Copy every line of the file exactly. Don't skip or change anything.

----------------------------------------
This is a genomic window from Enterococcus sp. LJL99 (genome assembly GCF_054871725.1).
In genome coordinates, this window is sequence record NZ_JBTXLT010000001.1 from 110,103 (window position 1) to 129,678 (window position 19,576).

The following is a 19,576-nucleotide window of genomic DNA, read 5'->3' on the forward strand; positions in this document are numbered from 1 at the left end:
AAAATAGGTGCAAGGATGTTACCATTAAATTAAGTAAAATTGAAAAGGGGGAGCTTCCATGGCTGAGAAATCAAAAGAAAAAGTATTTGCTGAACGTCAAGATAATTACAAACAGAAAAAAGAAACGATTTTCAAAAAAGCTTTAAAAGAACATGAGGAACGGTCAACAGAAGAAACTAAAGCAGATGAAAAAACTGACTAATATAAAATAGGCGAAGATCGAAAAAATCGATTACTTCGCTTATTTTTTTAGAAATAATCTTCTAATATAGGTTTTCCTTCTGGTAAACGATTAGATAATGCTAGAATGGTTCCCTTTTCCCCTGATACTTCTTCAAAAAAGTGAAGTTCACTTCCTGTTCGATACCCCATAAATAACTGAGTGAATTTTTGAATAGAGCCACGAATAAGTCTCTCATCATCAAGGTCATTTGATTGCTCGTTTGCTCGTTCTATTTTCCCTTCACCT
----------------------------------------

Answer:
This is a genomic window from Enterococcus sp. LJL99 (genome assembly GCF_054871725.1).
In genome coordinates, this window is sequence record NZ_JBTXLT010000001.1 from 110,103 (window position 1) to 129,678 (window position 19,576).

The following is a 19,576-nucleotide window of genomic DNA, read 5'->3' on the forward strand; positions in this document are numbered from 1 at the left end:
AAAATAGGTGCAAGGATGTTACCATTAAATTAAGTAAAATTGAAAAGGGGGAGCTTCCATGGCTGAGAAATCAAAAGAAAAAGTATTTGCTGAACGTCAAGATAATTACAAACAGAAAAAAGAAACGATTTTCAAAAAAGCTTTAAAAGAACATGAGGAACGGTCAACAGAAGAAACTAAAGCAGATGAAAAAACTGACTAATATAAAATAGGCGAAGATCGAAAAAATCGATTACTTCGCTTATTTTTTTAGAAATAATCTTCTAATATAGGTTTTCCTTCTGGTAAACGATTAGATAATGCTAGAATGGTTCCCTTTTCCCCTGATACTTCTTCAAAAAAGTGAAGTTCACTTCCTGTTCGATACCCCATAAATAACTGAGTGAATTTTTGAATAGAGCCACGAATAAGTCTCTCATCATCAAGGTCATTTGATTGCTCGTTTGCTCGTTCTATTTTCCCTTCACCT